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Epidemiology. 2012 Mar;23(2):293-300. doi: 10.1097/EDE.0b013e3182459455.

Multidrug resistance among new tuberculosis cases: detecting local variation through lot quality-assurance sampling.

Author information

1
Department of Global Health and Social Medicine, Harvard Medical School, Boston, MA 02115, USA. bethhedt@gmail.com

Abstract

BACKGROUND:

Current methodology for multidrug-resistant tuberculosis (MDR TB) surveys endorsed by the World Health Organization provides estimates of MDR TB prevalence among new cases at the national level. On the aggregate, local variation in the burden of MDR TB may be masked. This paper investigates the utility of applying lot quality-assurance sampling to identify geographic heterogeneity in the proportion of new cases with multidrug resistance.

METHODS:

We simulated the performance of lot quality-assurance sampling by applying these classification-based approaches to data collected in the most recent TB drug-resistance surveys in Ukraine, Vietnam, and Tanzania. We explored 3 classification systems- two-way static, three-way static, and three-way truncated sequential sampling-at 2 sets of thresholds: low MDR TB = 2%, high MDR TB = 10%, and low MDR TB = 5%, high MDR TB = 20%.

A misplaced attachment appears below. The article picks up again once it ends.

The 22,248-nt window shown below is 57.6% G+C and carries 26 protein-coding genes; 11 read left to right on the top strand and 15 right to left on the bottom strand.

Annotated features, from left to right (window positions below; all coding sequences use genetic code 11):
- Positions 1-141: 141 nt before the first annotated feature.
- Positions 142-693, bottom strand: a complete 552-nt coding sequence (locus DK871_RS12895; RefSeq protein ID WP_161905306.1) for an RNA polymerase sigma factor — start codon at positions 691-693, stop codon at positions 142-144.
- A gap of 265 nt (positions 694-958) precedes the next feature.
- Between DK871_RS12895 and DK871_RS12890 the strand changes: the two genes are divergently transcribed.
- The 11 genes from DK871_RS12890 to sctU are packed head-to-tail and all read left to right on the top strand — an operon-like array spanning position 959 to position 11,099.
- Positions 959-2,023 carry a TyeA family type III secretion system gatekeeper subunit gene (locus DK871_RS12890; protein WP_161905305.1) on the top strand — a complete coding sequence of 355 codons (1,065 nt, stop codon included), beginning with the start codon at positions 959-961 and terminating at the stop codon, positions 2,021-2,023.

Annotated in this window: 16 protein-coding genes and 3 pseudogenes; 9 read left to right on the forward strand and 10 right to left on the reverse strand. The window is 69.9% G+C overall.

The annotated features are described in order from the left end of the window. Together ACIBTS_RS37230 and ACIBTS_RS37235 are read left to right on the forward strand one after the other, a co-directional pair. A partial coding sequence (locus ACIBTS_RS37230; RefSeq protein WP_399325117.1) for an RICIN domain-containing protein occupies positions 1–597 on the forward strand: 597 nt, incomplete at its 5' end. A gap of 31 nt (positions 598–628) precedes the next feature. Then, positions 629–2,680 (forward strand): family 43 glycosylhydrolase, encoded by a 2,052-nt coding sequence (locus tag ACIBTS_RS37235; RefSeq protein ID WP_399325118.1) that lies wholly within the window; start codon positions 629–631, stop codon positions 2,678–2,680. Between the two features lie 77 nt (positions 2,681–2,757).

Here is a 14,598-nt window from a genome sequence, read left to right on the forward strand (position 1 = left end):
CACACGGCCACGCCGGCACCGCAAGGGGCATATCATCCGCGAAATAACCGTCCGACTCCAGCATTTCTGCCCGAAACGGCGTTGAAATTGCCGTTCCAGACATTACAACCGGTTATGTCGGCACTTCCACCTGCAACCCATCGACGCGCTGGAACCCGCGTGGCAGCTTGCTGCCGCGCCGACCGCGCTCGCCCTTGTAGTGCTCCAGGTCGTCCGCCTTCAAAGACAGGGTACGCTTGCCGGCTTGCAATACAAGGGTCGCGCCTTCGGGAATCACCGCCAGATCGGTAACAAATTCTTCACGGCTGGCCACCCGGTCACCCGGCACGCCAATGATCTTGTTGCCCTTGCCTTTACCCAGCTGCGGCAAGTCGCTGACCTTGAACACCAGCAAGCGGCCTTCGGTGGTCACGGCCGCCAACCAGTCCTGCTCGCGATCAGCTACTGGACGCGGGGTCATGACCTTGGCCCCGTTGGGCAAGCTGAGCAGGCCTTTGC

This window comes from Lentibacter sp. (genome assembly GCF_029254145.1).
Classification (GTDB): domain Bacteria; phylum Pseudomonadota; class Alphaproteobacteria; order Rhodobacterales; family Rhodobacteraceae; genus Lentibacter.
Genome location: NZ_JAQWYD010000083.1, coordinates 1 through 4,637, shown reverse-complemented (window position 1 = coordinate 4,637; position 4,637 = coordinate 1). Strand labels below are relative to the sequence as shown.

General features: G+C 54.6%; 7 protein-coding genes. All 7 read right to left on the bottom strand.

RESULTS:

The lot quality-assurance sampling systems identified local variability in the prevalence of multidrug resistance in both high-resistance (Ukraine) and low-resistance settings (Vietnam). In Tanzania, prevalence was uniformly low, and the lot quality-assurance sampling approach did not reveal variability. The three-way classification systems provide additional information, but sample sizes may not be obtainable in some settings. New rapid drug-sensitivity testing methods may allow truncated sequential sampling designs and early stopping within static designs, producing even greater efficiency gains.

CONCLUSIONS:

Lot quality-assurance sampling study designs may offer an efficient approach for collecting critical information on local variability in the burden of multidrug-resistant TB. Before this methodology is adopted, programs must determine appropriate classification thresholds, the most useful classification system, and appropriate weighting if unbiased national estimates are also desired.

PMID:
22249242
PMCID:
PMC3276714
DOI:
10.1097/EDE.0b013e3182459455
[Indexed for MEDLINE]
Free PMC Article
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